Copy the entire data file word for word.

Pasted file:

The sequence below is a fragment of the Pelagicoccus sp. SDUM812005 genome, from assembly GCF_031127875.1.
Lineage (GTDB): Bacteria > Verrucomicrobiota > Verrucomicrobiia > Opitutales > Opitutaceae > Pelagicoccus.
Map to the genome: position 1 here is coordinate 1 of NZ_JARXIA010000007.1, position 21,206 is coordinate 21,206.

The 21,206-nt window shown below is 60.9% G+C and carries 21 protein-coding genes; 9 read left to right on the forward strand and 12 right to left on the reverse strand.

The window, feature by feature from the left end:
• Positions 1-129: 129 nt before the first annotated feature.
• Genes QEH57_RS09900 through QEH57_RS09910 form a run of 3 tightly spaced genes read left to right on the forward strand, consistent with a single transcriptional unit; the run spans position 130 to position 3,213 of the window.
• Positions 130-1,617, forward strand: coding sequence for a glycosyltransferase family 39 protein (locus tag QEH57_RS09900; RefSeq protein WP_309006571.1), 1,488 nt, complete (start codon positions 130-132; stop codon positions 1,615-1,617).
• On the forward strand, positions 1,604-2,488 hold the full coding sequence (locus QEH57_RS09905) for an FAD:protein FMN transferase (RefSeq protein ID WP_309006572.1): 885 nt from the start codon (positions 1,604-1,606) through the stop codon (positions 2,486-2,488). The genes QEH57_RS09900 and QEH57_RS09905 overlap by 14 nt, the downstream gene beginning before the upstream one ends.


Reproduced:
The sequence below is a fragment of the Pelagicoccus sp. SDUM812005 genome, from assembly GCF_031127875.1.
Lineage (GTDB): Bacteria > Verrucomicrobiota > Verrucomicrobiia > Opitutales > Opitutaceae > Pelagicoccus.
Map to the genome: position 1 here is coordinate 1 of NZ_JARXIA010000007.1, position 21,206 is coordinate 21,206.

The 21,206-nt window shown below is 60.9% G+C and carries 21 protein-coding genes; 9 read left to right on the forward strand and 12 right to left on the reverse strand.

The window, feature by feature from the left end:
• Positions 1-129: 129 nt before the first annotated feature.
• Genes QEH57_RS09900 through QEH57_RS09910 form a run of 3 tightly spaced genes read left to right on the forward strand, consistent with a single transcriptional unit; the run spans position 130 to position 3,213 of the window.
• Positions 130-1,617, forward strand: coding sequence for a glycosyltransferase family 39 protein (locus tag QEH57_RS09900; RefSeq protein WP_309006571.1), 1,488 nt, complete (start codon positions 130-132; stop codon positions 1,615-1,617).
• On the forward strand, positions 1,604-2,488 hold the full coding sequence (locus QEH57_RS09905) for an FAD:protein FMN transferase (RefSeq protein ID WP_309006572.1): 885 nt from the start codon (positions 1,604-1,606) through the stop codon (positions 2,486-2,488). The genes QEH57_RS09900 and QEH57_RS09905 overlap by 14 nt, the downstream gene beginning before the upstream one ends.